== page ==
Monday, 23 March 2015

Master Class to learn and share experiences in communicating research to stakeholders

Each year, the Crawford Fund hosts Master Classes across a variety of topics. This past week, I was lucky enough to attend the Master Class in Communicating Research to Stakeholders, held at the International Centre for Insect Physiology and Ecology (ICIPE) in Nairobi and run by Jenni Metcalfe from Econnect and Toss Gascoigne from Toss Gascoigne and Associates.

I was excited about the opportunity to attend to:
  • Meet fellow agricultural researchers and science communicators from the Africa region
  • Learn about ACIAR stakeholders located in Africa and the best way to communicate with them and how this differs from stakeholders in Australia
  • Learn how to improve my own communication style with stakeholders – both external and internal, using a variety of channels

After leaving Canberra, I boarded three flights, crossed eight time zones and landed 30 hours later. After my first sleep under a mosquito net (with an ominous buzzing noise that I could hear but not see), I was ready to take on the five day workshop.

Twenty-three participants from 11 countries came together to learn about communicating research to stakeholders, to teach each other about their experiences, and to share knowledge on agricultural research.

23 participants from 11 countries. [Source: Elise Crabb]

Each day of the workshop was divided into various sessions, but the broad structure was:
• Day 1 - communications planning and a stakeholder panel
• Day 2 - social media
• Day 3 - presentation skills
• Day 4 - communication planning and writing skills
• Day 5 - media skills with a journalist panel

Each of us took something different away from the workshop – myself, I had to get over my fear of being filmed. Each of us were filmed presenting, which was then played back to the whole audience with (constructive) feedback. Daunting to say the least! As much as I disliked this part of the workshop, it really was effective. Being able to watch yourself speak gives you great insight into what you do well, and what you don’t do so well.
What was great though, was as the week went on, you could see everyone gaining confidence and taking on board the suggestions given earlier in the week. Needless to say, by Day 5, I was convinced of everyone’s projects!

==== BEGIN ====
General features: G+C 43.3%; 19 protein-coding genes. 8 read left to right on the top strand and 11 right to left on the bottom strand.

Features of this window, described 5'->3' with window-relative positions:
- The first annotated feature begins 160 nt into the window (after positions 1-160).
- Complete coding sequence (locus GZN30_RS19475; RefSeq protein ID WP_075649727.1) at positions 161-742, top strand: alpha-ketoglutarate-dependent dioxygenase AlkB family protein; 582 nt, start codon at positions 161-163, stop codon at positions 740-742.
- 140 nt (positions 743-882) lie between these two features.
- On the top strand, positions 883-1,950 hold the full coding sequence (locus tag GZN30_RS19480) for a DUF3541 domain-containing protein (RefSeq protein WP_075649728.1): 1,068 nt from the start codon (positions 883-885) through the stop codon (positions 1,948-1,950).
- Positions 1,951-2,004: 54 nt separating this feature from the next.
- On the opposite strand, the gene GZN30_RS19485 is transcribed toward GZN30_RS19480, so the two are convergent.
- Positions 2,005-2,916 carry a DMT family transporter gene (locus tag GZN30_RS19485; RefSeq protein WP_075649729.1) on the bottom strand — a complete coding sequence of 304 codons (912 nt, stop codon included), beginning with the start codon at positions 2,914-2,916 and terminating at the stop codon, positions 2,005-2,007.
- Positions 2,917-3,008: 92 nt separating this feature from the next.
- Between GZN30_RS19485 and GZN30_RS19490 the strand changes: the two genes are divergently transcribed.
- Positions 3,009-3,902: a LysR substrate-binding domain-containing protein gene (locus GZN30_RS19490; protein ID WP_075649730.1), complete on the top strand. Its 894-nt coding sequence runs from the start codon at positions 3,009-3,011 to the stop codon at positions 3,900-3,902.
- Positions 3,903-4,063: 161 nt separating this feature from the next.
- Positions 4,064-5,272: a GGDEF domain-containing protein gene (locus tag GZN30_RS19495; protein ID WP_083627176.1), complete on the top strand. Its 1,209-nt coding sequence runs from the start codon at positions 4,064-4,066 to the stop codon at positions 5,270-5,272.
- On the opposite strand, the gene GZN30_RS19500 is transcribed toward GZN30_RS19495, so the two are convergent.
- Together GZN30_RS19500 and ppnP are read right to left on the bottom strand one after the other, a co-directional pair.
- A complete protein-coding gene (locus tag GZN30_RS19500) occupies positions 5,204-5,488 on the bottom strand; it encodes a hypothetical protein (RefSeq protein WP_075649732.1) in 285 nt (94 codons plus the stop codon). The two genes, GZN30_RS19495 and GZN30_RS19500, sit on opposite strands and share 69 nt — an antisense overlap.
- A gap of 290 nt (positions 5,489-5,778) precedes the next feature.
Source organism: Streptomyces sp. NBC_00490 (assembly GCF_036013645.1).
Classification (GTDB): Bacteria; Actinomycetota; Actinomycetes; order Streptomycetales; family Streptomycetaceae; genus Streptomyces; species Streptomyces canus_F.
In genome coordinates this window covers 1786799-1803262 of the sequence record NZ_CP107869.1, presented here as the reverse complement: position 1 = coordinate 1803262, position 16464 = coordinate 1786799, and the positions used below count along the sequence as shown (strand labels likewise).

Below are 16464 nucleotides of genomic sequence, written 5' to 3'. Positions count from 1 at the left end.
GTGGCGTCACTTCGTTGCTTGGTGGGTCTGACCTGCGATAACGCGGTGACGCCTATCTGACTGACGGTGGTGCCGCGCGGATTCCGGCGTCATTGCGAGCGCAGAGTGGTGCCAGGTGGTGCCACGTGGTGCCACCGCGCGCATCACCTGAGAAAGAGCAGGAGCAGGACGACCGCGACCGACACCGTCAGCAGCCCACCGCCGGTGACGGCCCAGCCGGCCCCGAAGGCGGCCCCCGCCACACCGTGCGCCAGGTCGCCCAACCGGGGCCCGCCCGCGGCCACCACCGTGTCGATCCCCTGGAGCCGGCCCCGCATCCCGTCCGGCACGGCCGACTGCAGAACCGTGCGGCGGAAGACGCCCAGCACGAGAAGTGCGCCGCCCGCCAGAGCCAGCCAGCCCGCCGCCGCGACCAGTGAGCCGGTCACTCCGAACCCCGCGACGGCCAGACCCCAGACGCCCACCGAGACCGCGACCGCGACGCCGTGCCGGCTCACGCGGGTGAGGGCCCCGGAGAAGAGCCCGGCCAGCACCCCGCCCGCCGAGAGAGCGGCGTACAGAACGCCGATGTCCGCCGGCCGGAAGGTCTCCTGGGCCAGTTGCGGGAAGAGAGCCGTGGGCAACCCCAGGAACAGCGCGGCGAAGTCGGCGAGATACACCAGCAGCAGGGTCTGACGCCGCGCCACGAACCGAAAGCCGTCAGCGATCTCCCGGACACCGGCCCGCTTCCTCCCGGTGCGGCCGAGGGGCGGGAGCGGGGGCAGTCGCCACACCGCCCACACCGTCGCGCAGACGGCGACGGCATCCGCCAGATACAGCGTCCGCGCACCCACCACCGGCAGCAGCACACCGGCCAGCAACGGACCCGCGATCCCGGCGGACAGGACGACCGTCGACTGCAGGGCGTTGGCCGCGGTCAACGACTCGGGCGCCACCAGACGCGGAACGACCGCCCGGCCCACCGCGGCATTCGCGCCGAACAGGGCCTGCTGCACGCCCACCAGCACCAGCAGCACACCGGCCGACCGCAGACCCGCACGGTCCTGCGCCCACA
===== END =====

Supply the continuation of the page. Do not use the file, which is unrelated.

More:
Practicing our presentation skills [Source: Jenni Metcalfe]

On Friday, we had a stakeholder panel consisting of agricultural science journalists from Nairobi who provided useful insight into what journalists want in a story and what they seek from the researchers who are sharing their projects. The key take-away from this – MAKE YOUR KEY POINT FIRST. Engage people straight away by telling them about the great work you are doing and how it will benefit them, then go in to more details of the project itself. True advice, as too often a key message gets lost in details.

Journalist stakeholder panel on Friday [Source: Elise Crabb]

What I found revitalising was the positive vibe of the whole group – there was encouragement of peers, constructive feedback, and well-deserved congratulations for great presentations and discussions. We had a lovely awards ceremony to receive our certificates of completion from the Australian High Commissioner of Kenya, John Feakes and Director General of ICIPE, Dr Segenet Kelemu.

At the end of the workshop, I walked away feeling a sense of accomplishment, it was an intense week with early starts, but I felt I learnt new things about myself, particularly how I actually communicate with others and not just how I think I communicate. In particular, I have found I need to be more concise with my audience, and remember to speak more slowly (as sometimes I get a bit too enthusiastic and talk too fast!).

Australian High Commissioner and Director General of ICIPE present certificates [Source: Elise Crabb] 

I learnt about the best ways to communicate with farmers, who are often the key beneficiaries of research, yet, often mis-informed or don’t have the time to find out about new agricultural techniques and technologies that could provide them many benefits including time and resource savings. Far too often, we don’t think about our target audience for our brochures, newsletters, fact sheets and pamphlets – if we are trying to teach farmers about our work, we have to make sure it is accessible to them, otherwise – what is the point in doing great research in the lab if it doesn’t lead to practical implementation?! We tackled this throughout the week as we all had to develop a communications plan, which identified key stakeholders, communications messages and channels. This plan will provide the groundwork for ensuring we are sharing our fantastic research to the right people, in the right way. At the end of the day, isn't that what communications is all about?


By Elise Crabb, External Engagement and Media Presence Officer, ACIAR

2 comments:

  1. Great post! Sounds like a very useful course.

    ReplyDelete
  2. Nice summary, Elise.

    And as well as learning stuff on communication, a nice opportunity to network with researchers in sub-Saharan Africa on agricultural issues.

    ReplyDelete

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